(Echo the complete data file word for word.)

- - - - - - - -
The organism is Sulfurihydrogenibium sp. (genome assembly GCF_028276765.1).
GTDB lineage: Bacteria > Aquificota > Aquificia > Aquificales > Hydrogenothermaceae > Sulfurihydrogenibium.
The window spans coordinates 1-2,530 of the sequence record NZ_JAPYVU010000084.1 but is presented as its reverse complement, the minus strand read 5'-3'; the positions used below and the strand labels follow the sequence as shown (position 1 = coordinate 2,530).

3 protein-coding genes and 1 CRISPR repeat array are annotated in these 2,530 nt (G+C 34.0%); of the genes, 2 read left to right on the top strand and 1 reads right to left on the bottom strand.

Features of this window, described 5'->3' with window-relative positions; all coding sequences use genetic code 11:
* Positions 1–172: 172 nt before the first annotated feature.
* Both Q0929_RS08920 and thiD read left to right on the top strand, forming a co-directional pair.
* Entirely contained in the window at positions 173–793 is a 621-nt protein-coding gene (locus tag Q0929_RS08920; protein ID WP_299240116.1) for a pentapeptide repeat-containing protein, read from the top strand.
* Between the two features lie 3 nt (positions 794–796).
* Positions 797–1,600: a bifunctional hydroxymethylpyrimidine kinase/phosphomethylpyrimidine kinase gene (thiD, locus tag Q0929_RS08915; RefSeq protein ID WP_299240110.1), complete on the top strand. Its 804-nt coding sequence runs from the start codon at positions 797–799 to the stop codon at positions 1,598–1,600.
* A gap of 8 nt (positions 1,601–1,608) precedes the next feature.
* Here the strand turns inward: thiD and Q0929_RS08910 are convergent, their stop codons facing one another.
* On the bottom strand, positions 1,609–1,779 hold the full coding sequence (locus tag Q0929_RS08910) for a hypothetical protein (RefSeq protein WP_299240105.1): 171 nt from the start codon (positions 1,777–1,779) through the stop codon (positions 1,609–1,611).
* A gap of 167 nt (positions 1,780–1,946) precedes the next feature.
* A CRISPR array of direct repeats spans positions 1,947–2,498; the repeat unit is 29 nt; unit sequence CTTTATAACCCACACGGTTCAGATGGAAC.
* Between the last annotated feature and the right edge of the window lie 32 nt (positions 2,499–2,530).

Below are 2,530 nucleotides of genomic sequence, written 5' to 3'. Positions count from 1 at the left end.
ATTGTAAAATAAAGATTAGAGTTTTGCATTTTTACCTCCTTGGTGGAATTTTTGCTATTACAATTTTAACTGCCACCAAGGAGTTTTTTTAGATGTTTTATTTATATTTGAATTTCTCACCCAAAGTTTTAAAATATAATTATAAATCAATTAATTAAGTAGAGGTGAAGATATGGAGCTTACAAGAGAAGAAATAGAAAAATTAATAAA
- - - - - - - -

The organism is Sulfurihydrogenibium sp. (genome assembly GCF_028276765.1).
GTDB lineage: Bacteria > Aquificota > Aquificia > Aquificales > Hydrogenothermaceae > Sulfurihydrogenibium.
The window spans coordinates 1-2,530 of the sequence record NZ_JAPYVU010000084.1 but is presented as its reverse complement, the minus strand read 5'-3'; the positions used below and the strand labels follow the sequence as shown (position 1 = coordinate 2,530).

3 protein-coding genes and 1 CRISPR repeat array are annotated in these 2,530 nt (G+C 34.0%); of the genes, 2 read left to right on the top strand and 1 reads right to left on the bottom strand.

Features of this window, described 5'->3' with window-relative positions; all coding sequences use genetic code 11:
* Positions 1–172: 172 nt before the first annotated feature.
* Both Q0929_RS08920 and thiD read left to right on the top strand, forming a co-directional pair.
* Entirely contained in the window at positions 173–793 is a 621-nt protein-coding gene (locus tag Q0929_RS08920; protein ID WP_299240116.1) for a pentapeptide repeat-containing protein, read from the top strand.
* Between the two features lie 3 nt (positions 794–796).
* Positions 797–1,600: a bifunctional hydroxymethylpyrimidine kinase/phosphomethylpyrimidine kinase gene (thiD, locus tag Q0929_RS08915; RefSeq protein ID WP_299240110.1), complete on the top strand. Its 804-nt coding sequence runs from the start codon at positions 797–799 to the stop codon at positions 1,598–1,600.
* A gap of 8 nt (positions 1,601–1,608) precedes the next feature.
* Here the strand turns inward: thiD and Q0929_RS08910 are convergent, their stop codons facing one another.
* On the bottom strand, positions 1,609–1,779 hold the full coding sequence (locus tag Q0929_RS08910) for a hypothetical protein (RefSeq protein WP_299240105.1): 171 nt from the start codon (positions 1,777–1,779) through the stop codon (positions 1,609–1,611).
* A gap of 167 nt (positions 1,780–1,946) precedes the next feature.
* A CRISPR array of direct repeats spans positions 1,947–2,498; the repeat unit is 29 nt; unit sequence CTTTATAACCCACACGGTTCAGATGGAAC.
* Between the last annotated feature and the right edge of the window lie 32 nt (positions 2,499–2,530).

Below are 2,530 nucleotides of genomic sequence, written 5' to 3'. Positions count from 1 at the left end.
ATTGTAAAATAAAGATTAGAGTTTTGCATTTTTACCTCCTTGGTGGAATTTTTGCTATTACAATTTTAACTGCCACCAAGGAGTTTTTTTAGATGTTTTATTTATATTTGAATTTCTCACCCAAAGTTTTAAAATATAATTATAAATCAATTAATTAAGTAGAGGTGAAGATATGGAGCTTACAAGAGAAGAAATAGAAAAATTAATAAA